SATIRE: Academic advisors admit some students should just give up

By John Dumm
Satire Editor

Dean Patrick Starr, as part of a schedule of miscellaneous do-goodery, hosted a Spring Semester Advisory Event in the County College of Morris student lounge Wednesday, Jan. 10, looking to grant guidance and approval for the course selections of late registrants for the semester and ensure the smooth re-integration of the entire student body into academic life as per normal.

In a brutal, if not surprising, turn of events, the event failed miserably, opening with Starr attempting to demonstrate course-curation on a sample WebAdvisor account, leading to mass panic and depression within the conference room as he found that literally every course offered by CCM had already been filled.

In the wake of this event, advisory staff were consulted to compile a more thorough and well-researched plan for dodging the potential embarrassment and anomie associated with a skipped semester

Advisor Apera Osunniyi (Art Futurology) recommends students take advantage of this period of relatively light obligations and clear scheduling by taking a step back, re-evaluating the stressors in their lives, and seeking more fulfilling ways to occupy themselves, such as auditing literally every class that sounds remotely interesting, usually by pretending to be the delinquent guy who never shows up and spends every class asleep. Advisor Eric Manny (Applied Eschatology) suggests an advanced technique, similar to the above; students unable to enroll in classes at CCM itself should take advantage of our generous degree transferability programs, usually intended to be enacted after you complete your two-year CCM tenure, yes, but with sufficient abuse of either special pleading, nepotism, or the advanced (and recurring) CompSci technique of “Reverse Buellering” yourself into class registries, you can complete your degree at Rutgers University and take it with you when you go to Rutgers earlier that year, shaving up to six months off your Ph. D run and breaking the event flag for graduation, letting you collect infinite associate’s degrees in your starting field. Exploit only works for degrees that lead to doctorates in Theoretical Physics.

For freshmen and other young students who cannot speedrun their degrees at Rutgers et al., Manny recommends attempting to re-integrate in your old high school, leveraging your Legitimate College Experience to get placements in AP classes and “educationally slingshot” into a scholarship qualification, or another college entirely, such as Rutgers, the only school that hasn’t patched Sloppy Bureaucratic Time Travel.

Advisor Anderson Graham (Militarized Psychiatry) takes a more traditional approach to unofficial collegiate education: apprenticing yourself to a native denizen of the Game Room, learning their trade directly (Graham recommends a Guilty Gear player) and either offering to help them take notes and study in class, rummaging through their notebook when they’re in the bathroom, or devoting your entire being to video games and winning their brain and/or soul from them in a Shadow Duel. Graham recommends you not think too hard about the existential fate of the Gameroomer banished to a timeless umbral prison realm in this process. The Philosophy department has published reams of workable arguments that game room residents are not technically real people, and cannot feel pain.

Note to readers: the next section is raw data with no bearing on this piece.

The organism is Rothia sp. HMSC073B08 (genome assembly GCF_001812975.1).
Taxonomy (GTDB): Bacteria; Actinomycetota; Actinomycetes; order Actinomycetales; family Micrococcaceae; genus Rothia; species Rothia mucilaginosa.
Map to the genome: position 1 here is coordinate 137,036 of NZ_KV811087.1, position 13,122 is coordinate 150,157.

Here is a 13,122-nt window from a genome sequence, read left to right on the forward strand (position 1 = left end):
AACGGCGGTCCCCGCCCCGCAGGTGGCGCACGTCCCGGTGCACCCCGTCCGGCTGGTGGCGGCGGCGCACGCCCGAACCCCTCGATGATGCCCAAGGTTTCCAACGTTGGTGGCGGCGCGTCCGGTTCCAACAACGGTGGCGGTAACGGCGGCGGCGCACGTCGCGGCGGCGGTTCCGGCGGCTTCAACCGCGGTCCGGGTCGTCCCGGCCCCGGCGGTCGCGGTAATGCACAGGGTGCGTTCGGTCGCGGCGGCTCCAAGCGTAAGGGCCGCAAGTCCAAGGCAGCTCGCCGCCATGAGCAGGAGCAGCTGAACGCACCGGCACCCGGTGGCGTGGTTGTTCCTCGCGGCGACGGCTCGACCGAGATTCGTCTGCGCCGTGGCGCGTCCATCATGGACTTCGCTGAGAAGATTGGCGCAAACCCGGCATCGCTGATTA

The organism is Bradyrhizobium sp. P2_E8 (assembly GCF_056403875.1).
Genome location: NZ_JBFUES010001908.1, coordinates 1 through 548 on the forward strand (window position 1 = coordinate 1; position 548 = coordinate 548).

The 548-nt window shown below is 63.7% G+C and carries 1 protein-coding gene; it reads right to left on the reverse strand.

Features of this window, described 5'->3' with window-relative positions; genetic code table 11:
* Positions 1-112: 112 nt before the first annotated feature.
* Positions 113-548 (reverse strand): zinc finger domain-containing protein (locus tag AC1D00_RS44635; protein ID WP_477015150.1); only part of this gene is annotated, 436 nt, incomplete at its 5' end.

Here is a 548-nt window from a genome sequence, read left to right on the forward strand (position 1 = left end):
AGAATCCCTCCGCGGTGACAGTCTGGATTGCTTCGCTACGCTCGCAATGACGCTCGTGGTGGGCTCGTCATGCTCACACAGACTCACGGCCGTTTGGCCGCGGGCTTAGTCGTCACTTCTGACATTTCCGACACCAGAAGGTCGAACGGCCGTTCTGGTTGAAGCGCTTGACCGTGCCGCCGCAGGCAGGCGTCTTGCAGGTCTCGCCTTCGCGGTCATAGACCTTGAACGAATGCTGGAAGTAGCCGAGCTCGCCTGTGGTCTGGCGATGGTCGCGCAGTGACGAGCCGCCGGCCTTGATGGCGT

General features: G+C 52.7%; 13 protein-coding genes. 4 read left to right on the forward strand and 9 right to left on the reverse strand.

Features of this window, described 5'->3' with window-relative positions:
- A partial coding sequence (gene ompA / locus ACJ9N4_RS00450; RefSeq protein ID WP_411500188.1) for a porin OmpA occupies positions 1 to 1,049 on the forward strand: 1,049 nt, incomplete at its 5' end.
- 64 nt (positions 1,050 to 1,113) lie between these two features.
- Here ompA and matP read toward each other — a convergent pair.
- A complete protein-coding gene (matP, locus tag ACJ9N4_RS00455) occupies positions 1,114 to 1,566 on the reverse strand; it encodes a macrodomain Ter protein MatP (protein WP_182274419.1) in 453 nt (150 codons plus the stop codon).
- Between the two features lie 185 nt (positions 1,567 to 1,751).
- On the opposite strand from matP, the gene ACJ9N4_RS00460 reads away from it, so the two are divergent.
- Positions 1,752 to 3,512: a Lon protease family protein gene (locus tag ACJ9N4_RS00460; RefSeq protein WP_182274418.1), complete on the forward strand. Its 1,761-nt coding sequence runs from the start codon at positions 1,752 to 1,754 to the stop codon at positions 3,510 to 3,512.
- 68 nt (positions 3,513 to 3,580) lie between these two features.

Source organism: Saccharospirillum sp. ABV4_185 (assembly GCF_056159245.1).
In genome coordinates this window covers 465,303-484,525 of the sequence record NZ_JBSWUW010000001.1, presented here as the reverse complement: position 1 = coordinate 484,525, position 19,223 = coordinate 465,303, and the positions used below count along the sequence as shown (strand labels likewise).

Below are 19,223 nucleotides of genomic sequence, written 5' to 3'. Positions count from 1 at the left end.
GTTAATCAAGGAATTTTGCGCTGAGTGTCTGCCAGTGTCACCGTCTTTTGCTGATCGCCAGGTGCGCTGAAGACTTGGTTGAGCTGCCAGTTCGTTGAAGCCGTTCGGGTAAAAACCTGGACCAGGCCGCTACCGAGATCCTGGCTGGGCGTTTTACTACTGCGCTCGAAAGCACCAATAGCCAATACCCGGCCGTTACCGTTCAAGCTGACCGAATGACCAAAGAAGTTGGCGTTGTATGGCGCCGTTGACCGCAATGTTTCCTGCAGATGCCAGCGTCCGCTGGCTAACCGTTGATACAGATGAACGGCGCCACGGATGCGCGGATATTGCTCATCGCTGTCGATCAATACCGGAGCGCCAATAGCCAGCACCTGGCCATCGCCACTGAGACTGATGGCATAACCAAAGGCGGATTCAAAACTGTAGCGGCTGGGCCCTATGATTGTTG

Advisor Aidan Fitzgerald (High-Energy Industrial Sociology) has come forth as promoting perhaps the most practical and responsible response thus far, and has offered to elaborate personally.

“It is of course absolutely, literally vital to the CCM community that you stay enrolled in at least some classes so you at least have an illusion of … productivity,” said Fitzgerald, insisting to Youngtown reporters that they deliberately emphasize the pause with ellipses. “Just about everyone on campus is a valued member of the community who contributes to overall campus thrival both academically and socially, no matter how much they may believe otherwise about themselves. However, certain factions on campus: campus security, the theatre department, the LGBT Ministry, the shadow government supposedly run by the Student Government Association but in actuality engineered entirely by SEGO, have compiled criteria for named exceptions to the above statement. Absolute annoyances with no real academic future and a known track record of student and staff harassment et cetera, that nonetheless managed to clog up the class system anyway!”

Fitzgerald proceeded to insist we make editorial note of his pushing his glasses up and steepling his fingers before he proceeded.

“If someone were to find a way to remove these elements, they could detoxify the school’s social pool and bump the waitlists on mostly engineering courses in one fell swoop,” Fitzgerald said. “And, of course, if you happen to be on the waitlists at the time.”

At the Youngtown editing team’s behest, he added a disclaimer against the reprehensible act of actually harming fellow students for personal gain.

“Now, of course, the consequences for actually committing murder are catastrophic, Fitzgerald said. “However, all is not lost. SEGO has connections to the Game Room, and the Game Room itself is inhabited by people more like the Predator than actual people, per se. They’ll aid your righteous quest for character slots in exchange for literal sandwiches, and have dedicated so much of their memory to the muscular pretzelling required by old-school fighting games that they are mentally incapable of ratting you out!”

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